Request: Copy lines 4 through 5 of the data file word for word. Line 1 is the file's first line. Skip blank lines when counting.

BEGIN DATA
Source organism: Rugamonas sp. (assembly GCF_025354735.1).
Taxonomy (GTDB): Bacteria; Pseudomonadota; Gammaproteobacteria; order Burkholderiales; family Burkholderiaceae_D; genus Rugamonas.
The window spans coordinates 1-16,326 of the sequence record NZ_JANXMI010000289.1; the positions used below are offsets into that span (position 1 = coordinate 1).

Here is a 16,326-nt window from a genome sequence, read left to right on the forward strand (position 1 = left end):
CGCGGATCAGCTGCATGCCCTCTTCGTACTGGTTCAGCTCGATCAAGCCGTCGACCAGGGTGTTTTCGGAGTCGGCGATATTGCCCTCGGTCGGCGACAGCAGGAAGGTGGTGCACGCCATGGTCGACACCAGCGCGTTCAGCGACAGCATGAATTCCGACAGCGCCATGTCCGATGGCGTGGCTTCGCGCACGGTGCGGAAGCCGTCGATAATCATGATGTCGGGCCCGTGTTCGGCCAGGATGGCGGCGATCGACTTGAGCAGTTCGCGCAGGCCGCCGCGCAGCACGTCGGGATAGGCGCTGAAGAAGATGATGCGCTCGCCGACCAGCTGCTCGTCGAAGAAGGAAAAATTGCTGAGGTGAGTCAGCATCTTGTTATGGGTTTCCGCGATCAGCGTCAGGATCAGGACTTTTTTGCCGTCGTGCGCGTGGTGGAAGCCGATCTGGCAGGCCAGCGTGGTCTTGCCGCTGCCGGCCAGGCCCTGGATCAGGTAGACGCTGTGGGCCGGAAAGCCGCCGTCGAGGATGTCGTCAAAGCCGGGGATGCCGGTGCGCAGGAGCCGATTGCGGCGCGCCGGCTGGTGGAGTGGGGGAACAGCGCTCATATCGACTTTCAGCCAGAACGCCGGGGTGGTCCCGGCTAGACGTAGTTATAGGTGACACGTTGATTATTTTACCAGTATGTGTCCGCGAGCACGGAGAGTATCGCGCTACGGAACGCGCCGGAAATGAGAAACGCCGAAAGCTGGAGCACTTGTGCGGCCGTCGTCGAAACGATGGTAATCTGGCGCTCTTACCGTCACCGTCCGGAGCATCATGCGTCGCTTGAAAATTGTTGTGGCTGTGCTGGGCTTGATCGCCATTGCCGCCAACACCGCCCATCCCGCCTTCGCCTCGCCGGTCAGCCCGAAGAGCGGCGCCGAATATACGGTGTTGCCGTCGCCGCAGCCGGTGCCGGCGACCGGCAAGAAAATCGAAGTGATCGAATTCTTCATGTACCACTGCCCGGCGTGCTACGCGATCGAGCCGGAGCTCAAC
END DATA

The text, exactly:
Here is a 16,326-nt window from a genome sequence, read left to right on the forward strand (position 1 = left end):
CGCGGATCAGCTGCATGCCCTCTTCGTACTGGTTCAGCTCGATCAAGCCGTCGACCAGGGTGTTTTCGGAGTCGGCGATATTGCCCTCGGTCGGCGACAGCAGGAAGGTGGTGCACGCCATGGTCGACACCAGCGCGTTCAGCGACAGCATGAATTCCGACAGCGCCATGTCCGATGGCGTGGCTTCGCGCACGGTGCGGAAGCCGTCGATAATCATGATGTCGGGCCCGTGTTCGGCCAGGATGGCGGCGATCGACTTGAGCAGTTCGCGCAGGCCGCCGCGCAGCACGTCGGGATAGGCGCTGAAGAAGATGATGCGCTCGCCGACCAGCTGCTCGTCGAAGAAGGAAAAATTGCTGAGGTGAGTCAGCATCTTGTTATGGGTTTCCGCGATCAGCGTCAGGATCAGGACTTTTTTGCCGTCGTGCGCGTGGTGGAAGCCGATCTGGCAGGCCAGCGTGGTCTTGCCGCTGCCGGCCAGGCCCTGGATCAGGTAGACGCTGTGGGCCGGAAAGCCGCCGTCGAGGATGTCGTCAAAGCCGGGGATGCCGGTGCGCAGGAGCCGATTGCGGCGCGCCGGCTGGTGGAGTGGGGGAACAGCGCTCATATCGACTTTCAGCCAGAACGCCGGGGTGGTCCCGGCTAGACGTAGTTATAGGTGACACGTTGATTATTTTACCAGTATGTGTCCGCGAGCACGGAGAGTATCGCGCTACGGAACGCGCCGGAAATGAGAAACGCCGAAAGCTGGAGCACTTGTGCGGCCGTCGTCGAAACGATGGTAATCTGGCGCTCTTACCGTCACCGTCCGGAGCATCATGCGTCGCTTGAAAATTGTTGTGGCTGTGCTGGGCTTGATCGCCATTGCCGCCAACACCGCCCATCCCGCCTTCGCCTCGCCGGTCAGCCCGAAGAGCGGCGCCGAATATACGGTGTTGCCGTCGCCGCAGCCGGTGCCGGCGACCGGCAAGAAAATCGAAGTGATCGAATTCTTCATGTACCACTGCCCGGCGTGCTACGCGATCGAGCCGGAGCTCAAC